Toronto Humane Society Officials Charged with Cruelty
An Animal Rights Article from

November 2009

Five senior Toronto Humane Society officials, including president Tim Trow, and the board of directors were charged with cruelty to animals after a raid Thursday.

Around 3 p.m., the Ontario Society for the Prevention of Cruelty to Animals, with the help of Toronto police, raided the Toronto group's 11 River St. location.

A Toronto Humane Society spokesperson called the OSPCA's actions disgusting and politically motivated. There has been a long-running feud between the two animal-care organizations, he said.

The senior officials charged with animal cruelty include general manager Gary McCracken, head veterinarian, Dr. Steve Sheridan, supervisor Andy Bechtel and manager Romeo Bernadino. Charges against Trow, McCracken, Bechtel and Bernadino also include obstruction of a peace officer

Members of the society's board of directors were also charged with five counts of animal cruelty, a provincial offence under the Ontario SPCA Act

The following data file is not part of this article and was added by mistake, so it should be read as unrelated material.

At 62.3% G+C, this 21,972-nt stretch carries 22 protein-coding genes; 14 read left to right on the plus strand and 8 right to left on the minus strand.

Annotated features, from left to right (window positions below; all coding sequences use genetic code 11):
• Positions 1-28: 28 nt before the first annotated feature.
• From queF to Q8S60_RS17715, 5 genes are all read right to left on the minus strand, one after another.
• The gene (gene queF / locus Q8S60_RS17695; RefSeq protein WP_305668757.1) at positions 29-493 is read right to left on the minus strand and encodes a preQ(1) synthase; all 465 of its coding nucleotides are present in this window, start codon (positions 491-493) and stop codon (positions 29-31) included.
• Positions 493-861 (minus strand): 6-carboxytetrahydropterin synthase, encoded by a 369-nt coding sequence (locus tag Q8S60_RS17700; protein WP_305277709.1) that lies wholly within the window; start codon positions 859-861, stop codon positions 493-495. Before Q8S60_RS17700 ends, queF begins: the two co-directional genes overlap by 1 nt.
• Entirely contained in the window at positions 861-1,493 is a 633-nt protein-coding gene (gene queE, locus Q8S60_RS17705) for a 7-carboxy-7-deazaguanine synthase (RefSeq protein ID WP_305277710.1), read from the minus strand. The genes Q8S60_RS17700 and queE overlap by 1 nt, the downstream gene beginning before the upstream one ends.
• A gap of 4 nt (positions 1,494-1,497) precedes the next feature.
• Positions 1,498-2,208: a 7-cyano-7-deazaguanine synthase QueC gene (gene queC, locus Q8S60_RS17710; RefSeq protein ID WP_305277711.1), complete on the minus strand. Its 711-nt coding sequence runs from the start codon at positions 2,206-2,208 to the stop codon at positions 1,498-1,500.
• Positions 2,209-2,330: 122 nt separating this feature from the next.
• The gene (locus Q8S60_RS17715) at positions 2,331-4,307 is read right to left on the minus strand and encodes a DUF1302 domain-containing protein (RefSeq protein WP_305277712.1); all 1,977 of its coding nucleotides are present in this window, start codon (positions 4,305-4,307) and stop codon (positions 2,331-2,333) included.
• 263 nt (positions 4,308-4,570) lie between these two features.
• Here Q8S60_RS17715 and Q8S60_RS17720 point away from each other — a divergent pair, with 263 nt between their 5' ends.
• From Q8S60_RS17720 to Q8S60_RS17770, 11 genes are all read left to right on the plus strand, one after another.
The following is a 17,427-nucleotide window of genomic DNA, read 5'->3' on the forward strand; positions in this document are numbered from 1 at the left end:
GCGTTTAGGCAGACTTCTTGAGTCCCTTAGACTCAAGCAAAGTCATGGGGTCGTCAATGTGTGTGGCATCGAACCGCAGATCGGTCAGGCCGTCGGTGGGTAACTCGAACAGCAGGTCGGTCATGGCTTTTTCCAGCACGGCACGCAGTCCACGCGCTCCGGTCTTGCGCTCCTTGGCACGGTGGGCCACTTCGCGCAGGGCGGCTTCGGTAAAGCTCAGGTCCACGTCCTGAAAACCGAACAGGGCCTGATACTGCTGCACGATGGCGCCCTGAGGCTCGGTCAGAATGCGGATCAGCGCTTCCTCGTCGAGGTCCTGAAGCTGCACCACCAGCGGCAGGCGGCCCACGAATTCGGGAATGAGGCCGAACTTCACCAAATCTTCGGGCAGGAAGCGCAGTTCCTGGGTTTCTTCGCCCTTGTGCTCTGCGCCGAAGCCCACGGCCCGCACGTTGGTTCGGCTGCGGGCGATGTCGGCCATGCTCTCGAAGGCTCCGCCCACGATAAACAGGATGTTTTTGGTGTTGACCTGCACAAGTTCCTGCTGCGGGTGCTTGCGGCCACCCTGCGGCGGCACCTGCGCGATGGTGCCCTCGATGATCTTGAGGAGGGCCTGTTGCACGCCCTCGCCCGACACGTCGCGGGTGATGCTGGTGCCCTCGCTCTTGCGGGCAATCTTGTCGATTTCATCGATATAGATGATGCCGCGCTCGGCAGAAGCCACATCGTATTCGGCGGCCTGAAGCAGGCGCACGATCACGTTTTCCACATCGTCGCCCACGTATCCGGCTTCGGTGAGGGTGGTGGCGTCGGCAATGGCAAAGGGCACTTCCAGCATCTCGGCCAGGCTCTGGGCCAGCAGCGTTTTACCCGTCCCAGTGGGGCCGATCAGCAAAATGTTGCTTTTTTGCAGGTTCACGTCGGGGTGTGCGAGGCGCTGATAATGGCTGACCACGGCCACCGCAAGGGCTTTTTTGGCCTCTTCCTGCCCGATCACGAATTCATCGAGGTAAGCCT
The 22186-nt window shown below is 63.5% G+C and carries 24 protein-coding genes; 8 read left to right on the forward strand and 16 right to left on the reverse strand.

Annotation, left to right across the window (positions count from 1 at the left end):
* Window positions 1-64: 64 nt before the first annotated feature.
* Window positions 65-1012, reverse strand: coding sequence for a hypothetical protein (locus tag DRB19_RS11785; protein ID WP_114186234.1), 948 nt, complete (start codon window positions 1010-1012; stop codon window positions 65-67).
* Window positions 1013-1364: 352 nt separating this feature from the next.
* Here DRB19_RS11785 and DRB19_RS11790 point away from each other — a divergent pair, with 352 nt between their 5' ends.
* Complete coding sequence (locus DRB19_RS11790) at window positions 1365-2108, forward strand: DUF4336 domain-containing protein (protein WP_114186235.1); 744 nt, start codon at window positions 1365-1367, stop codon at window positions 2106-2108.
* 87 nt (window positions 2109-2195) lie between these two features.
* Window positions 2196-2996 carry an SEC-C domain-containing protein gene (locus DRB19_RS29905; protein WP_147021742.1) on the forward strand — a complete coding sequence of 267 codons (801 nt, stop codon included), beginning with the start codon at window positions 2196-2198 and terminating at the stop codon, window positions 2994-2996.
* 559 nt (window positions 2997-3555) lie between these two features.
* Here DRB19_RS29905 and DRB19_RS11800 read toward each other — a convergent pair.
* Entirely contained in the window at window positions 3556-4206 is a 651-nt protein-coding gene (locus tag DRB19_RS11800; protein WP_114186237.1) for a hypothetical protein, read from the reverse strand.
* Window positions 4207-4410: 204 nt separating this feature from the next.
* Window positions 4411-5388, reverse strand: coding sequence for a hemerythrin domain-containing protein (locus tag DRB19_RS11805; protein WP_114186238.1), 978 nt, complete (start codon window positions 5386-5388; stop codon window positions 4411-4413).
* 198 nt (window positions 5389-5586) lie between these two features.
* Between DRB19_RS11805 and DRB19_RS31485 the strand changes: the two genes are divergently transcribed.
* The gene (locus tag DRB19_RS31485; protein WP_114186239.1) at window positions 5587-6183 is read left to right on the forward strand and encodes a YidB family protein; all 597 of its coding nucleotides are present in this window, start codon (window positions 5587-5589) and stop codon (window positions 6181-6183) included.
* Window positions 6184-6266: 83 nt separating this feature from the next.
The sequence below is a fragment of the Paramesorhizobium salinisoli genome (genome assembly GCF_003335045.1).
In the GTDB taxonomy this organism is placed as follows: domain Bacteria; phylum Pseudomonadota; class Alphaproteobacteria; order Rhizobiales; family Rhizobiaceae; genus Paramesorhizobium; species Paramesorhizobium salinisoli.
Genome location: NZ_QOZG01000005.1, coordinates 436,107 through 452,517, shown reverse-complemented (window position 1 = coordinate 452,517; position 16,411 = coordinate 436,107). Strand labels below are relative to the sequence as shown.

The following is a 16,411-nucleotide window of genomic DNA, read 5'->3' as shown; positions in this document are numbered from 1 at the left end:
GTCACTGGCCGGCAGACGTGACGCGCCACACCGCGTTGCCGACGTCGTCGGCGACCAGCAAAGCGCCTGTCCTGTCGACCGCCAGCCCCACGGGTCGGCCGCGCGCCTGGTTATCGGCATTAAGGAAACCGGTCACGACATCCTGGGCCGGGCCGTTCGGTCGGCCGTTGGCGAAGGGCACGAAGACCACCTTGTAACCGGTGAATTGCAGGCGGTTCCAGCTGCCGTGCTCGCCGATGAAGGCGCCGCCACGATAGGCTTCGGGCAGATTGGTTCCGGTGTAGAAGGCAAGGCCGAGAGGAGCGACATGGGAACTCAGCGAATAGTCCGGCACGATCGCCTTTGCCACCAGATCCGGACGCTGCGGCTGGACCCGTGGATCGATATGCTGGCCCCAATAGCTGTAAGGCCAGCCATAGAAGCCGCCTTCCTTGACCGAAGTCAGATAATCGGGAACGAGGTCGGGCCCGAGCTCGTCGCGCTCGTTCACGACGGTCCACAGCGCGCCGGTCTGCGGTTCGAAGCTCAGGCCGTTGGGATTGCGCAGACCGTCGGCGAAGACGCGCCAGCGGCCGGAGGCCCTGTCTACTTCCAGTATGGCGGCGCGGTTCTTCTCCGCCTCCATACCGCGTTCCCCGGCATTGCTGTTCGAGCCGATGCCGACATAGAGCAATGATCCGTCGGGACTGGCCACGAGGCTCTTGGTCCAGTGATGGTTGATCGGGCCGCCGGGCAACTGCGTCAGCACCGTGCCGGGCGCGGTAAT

All five people were led out of the building in handcuffs and taken to the police department's 52 Division. It is expected they will make a court appearance Friday morning at Old City Hall.

Charges stem from an investigation that began in early June, looking into the care of four cats that were found to be in distress, the OSPCA alleges.

Left to die, group alleges

Christopher Avery, criminal lawyer for the OSPCA, alleges dozens of animals were neglected at the Toronto shelter, including dozens left to die in their cages without proper care and nutrition.

During the June raid, one officer recalled a cat whose skin came off in his hands when the officer lifted the cat up, the OSPCA alleges.

"There is absolutely no disease control or pathogen control in this building," Avery said, adding that the shelter "is absolutely disease-infested.'

"The animals are left to catch horrible diseases and die in their crates, based on the euthanasia policy and refusing to allow the veterinarians who work here to do their jobs."

The shelter will remain closed to the public while the OSPCA investigates further.

The roughly 1,000 animals in the shelter home will remain there, with investigators going through each cage to investigate the conditions of each animal. This could result in more charges, the OSPCA said.

Not everyone agrees with what happened, though.

A volunteer at the Toronto Humane Society shelter said animals there are looked after. She was visibly upset and worried about the animals inside.

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